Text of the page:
This paper makes the case for managed expansion of secondary schooling in Sub-Saharan Africa. The great majority of secondary age African children remain excluded from access to good quality secondary schooling. Increasing numbers are graduating from primary schools where enrolments are rapidly growing as a result of successful Education for All programmes. The knowledge and skill that secondary schools can provide is central to closing the gap between Sub Saharan Africa and the rest of the world in the capabilities in the labour force that can sustain growth. This paper outlines the current status and structure of secondary provision, and the demographic issues that will influence expanded access. It then elaborates some of the key issues facing governments and development partners, and reviews the resources that would be needed to reach different levels of participation. It offers a set of policy options and strategies that can be used to shape managed growth within sustainable financial frameworks. The analysis indicates that budget shares between educational levels and overall spending on secondary education need to be revisited if higher participation is to be achieved. New balances will have to be struck between rates of expansion towards enrolment targets at primary, lower and upper secondary levels. Structural changes are needed that can facilitate higher secondary enrolment rates at affordable costs and diminish gender inequities. Better management of the flow of pupils could increase completion rates and lower costs per successful completer. Improved teacher deployment will be critical to successful expansion. Trained teachers will be critical to secondary expansion. Where demand is greatest, and initial training lengthy and expensive, alternative methods will have to be considered which lower costs of training and increase supply. So also will be changes in school management that can provide some incentives to manage human and physical resources efficiently. Secondary expansion without curriculum reform risks irrelevance and wastage. New populations of school children require curricula that address their needs, respond to changing social and economic circumstances, and recognise resource constraints. Alongside this physical capacity needs planned expansion in ways that optimise increased access. Expanded secondary access will benefit greatly from successful mechanisms to generate support from the communities that schools serve. There are many possible methods of cost-sharing and cost-recovery that can and should be facilitated. These need to be linked to the capacity of households to support fees and contributions so that they do not become exclusionary. Partnerships with non-government providers can make some contribution to expanded access.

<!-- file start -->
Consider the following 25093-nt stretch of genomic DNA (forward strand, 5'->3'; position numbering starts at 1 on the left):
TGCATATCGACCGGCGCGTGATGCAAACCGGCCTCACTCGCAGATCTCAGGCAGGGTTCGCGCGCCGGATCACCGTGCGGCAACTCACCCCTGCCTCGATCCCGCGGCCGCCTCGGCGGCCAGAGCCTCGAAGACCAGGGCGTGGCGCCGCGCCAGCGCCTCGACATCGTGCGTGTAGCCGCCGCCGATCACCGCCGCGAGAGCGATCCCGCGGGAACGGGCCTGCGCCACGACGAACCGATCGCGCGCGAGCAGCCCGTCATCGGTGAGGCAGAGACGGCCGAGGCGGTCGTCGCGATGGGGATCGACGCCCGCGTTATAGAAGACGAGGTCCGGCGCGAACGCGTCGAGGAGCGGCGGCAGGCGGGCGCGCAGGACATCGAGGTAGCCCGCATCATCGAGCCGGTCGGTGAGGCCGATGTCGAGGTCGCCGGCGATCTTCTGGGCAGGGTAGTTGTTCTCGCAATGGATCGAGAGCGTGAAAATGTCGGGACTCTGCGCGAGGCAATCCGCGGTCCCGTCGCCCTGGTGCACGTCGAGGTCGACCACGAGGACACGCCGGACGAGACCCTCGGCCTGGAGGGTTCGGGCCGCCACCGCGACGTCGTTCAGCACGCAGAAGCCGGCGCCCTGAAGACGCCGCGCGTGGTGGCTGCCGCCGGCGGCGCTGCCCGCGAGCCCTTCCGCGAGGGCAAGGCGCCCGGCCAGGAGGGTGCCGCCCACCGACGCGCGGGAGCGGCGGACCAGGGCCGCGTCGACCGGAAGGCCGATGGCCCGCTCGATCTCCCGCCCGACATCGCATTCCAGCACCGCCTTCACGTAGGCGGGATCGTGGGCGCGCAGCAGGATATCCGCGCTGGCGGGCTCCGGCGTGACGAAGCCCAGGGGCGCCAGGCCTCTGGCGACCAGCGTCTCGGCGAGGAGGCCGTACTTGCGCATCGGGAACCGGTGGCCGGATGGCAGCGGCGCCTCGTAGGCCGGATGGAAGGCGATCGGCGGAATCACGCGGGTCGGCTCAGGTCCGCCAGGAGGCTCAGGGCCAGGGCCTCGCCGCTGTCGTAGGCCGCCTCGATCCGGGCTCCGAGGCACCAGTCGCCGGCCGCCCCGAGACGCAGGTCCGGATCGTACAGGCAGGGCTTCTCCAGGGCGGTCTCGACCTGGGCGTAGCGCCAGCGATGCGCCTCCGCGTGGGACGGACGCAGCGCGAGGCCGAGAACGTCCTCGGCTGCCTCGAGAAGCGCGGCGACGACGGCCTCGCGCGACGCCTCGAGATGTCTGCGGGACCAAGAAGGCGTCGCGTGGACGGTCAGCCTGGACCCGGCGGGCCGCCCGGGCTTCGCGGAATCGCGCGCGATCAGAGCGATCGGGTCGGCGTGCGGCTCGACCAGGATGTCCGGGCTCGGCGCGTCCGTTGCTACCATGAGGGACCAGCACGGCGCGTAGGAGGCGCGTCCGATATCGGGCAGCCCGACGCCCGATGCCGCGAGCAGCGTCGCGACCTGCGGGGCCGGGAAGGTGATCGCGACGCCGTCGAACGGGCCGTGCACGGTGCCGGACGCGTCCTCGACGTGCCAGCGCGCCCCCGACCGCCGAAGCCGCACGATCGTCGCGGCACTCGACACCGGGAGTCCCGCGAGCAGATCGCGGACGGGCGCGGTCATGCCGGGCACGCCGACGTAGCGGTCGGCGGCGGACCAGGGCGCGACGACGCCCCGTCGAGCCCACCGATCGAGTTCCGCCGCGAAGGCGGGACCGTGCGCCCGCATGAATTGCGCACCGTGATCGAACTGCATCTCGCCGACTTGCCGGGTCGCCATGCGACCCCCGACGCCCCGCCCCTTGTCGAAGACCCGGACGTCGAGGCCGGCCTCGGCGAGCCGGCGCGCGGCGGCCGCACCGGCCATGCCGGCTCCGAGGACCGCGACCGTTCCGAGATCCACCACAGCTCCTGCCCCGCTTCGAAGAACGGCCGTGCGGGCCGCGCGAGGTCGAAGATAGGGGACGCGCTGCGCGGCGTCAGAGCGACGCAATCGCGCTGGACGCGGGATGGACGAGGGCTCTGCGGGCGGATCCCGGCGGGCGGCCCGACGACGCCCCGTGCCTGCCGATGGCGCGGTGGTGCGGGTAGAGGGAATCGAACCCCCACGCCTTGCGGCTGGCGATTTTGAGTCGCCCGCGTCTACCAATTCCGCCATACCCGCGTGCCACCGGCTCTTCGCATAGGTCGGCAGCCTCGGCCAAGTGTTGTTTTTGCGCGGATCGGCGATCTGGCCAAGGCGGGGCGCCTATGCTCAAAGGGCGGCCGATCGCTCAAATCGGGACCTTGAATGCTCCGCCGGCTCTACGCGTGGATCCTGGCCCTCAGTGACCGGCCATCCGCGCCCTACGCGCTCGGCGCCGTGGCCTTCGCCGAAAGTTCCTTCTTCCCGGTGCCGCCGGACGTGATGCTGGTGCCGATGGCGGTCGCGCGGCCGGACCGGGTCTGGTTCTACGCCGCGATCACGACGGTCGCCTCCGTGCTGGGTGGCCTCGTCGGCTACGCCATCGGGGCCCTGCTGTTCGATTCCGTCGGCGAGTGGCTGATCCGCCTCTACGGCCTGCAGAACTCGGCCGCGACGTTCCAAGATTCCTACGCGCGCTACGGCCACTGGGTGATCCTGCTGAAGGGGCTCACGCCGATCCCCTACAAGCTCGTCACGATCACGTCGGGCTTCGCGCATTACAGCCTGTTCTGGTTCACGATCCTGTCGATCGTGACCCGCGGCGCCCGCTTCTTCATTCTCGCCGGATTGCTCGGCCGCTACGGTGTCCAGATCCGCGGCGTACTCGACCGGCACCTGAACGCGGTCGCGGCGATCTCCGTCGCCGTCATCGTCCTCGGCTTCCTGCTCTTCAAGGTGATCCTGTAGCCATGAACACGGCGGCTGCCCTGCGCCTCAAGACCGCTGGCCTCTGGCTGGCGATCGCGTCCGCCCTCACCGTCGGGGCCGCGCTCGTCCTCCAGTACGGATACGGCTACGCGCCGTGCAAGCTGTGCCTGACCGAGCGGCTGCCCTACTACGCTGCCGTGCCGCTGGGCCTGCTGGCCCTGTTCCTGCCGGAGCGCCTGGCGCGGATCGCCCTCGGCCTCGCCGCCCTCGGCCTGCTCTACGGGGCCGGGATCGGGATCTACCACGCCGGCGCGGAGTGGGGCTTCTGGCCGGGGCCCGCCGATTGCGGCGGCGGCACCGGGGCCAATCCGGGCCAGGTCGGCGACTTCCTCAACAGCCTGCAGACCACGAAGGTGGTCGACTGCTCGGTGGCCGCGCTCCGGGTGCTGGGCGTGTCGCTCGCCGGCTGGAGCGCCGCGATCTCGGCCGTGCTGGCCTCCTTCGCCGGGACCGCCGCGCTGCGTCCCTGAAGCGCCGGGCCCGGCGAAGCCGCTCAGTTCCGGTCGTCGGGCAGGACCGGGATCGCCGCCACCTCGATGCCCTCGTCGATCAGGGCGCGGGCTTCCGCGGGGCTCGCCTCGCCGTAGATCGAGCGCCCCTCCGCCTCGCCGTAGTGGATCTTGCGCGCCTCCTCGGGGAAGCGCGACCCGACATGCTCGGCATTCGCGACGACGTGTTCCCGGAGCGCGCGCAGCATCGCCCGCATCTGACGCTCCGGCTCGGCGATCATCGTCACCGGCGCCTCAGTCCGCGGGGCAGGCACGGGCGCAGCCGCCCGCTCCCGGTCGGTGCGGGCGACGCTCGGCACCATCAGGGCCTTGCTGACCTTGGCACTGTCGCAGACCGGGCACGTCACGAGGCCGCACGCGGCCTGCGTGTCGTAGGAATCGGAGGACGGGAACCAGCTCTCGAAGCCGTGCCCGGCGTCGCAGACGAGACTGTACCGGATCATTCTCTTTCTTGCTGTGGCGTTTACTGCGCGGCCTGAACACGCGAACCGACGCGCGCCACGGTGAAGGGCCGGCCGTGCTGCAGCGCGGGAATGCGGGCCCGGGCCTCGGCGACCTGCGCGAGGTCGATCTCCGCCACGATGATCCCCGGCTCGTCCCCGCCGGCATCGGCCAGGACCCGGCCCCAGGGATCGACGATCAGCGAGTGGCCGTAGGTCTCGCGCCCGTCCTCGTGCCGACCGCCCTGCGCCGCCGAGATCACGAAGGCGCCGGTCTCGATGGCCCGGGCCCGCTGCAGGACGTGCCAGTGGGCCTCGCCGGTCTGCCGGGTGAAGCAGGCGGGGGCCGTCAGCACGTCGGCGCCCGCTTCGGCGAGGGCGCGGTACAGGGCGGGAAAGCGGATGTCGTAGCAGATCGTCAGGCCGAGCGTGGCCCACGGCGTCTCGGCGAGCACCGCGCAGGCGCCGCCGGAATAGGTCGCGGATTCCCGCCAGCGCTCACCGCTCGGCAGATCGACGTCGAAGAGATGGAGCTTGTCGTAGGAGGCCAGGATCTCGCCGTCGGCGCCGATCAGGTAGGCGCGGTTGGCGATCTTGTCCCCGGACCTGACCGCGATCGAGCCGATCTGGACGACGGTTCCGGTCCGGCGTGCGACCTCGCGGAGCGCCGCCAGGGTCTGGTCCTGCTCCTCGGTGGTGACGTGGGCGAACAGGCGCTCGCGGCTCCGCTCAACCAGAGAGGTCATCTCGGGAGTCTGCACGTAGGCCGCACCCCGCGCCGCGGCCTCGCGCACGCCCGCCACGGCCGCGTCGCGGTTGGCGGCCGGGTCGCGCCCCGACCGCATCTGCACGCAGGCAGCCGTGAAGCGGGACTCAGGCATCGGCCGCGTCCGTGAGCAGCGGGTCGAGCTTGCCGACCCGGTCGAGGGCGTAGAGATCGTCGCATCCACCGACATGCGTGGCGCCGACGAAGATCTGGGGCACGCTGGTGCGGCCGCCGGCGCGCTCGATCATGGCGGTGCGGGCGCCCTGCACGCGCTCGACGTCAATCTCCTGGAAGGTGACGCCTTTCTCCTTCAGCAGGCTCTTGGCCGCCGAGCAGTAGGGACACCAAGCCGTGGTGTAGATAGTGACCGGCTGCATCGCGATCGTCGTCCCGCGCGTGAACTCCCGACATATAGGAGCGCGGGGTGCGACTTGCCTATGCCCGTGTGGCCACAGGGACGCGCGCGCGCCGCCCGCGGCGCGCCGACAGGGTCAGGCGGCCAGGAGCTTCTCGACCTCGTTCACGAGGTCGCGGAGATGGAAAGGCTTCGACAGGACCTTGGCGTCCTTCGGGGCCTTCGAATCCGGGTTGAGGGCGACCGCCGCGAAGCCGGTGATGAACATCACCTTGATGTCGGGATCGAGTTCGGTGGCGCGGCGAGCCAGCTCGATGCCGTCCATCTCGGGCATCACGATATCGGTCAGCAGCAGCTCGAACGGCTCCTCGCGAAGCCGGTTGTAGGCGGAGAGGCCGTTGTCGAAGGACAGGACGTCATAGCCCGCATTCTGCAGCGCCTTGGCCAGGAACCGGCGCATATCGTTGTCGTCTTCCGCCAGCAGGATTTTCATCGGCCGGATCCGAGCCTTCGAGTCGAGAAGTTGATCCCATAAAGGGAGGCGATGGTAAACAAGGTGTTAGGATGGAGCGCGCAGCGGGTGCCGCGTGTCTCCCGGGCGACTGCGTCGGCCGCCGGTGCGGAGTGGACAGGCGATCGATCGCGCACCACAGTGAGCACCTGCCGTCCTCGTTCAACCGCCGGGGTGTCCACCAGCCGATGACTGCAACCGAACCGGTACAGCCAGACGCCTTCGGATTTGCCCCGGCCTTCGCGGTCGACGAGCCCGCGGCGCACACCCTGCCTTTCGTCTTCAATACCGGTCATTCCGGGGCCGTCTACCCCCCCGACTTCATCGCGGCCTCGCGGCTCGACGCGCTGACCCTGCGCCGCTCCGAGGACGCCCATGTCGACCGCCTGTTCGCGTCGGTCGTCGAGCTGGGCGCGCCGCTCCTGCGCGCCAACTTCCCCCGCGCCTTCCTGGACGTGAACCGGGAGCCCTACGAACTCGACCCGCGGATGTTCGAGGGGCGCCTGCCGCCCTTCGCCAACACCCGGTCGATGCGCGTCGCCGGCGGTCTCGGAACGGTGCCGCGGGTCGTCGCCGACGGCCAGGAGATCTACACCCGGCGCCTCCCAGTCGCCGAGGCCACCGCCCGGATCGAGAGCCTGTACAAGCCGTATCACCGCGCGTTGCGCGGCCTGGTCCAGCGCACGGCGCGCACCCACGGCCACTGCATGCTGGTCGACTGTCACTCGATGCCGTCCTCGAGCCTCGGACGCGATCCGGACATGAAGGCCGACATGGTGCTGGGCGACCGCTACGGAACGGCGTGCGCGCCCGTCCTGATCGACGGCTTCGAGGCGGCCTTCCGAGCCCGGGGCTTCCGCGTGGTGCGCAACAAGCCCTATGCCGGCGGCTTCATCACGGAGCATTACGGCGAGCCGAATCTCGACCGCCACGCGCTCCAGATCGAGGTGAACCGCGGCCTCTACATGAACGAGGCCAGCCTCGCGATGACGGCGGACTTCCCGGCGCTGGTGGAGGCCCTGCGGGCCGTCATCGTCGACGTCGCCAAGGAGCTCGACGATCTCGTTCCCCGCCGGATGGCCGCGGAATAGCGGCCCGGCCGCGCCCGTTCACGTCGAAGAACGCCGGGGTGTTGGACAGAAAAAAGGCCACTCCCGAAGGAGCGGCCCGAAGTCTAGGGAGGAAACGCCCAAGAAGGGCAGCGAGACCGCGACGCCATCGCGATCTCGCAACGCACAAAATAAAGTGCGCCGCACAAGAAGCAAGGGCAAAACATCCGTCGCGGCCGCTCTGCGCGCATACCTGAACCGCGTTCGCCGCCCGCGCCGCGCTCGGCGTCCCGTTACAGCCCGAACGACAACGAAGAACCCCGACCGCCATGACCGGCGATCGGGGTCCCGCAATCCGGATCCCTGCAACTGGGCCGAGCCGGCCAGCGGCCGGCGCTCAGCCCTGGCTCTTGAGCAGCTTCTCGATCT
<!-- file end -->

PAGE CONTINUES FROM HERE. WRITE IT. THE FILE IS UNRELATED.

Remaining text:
CREATE Pathways to Access Series, Discussion Paper Number 8, 42 pp.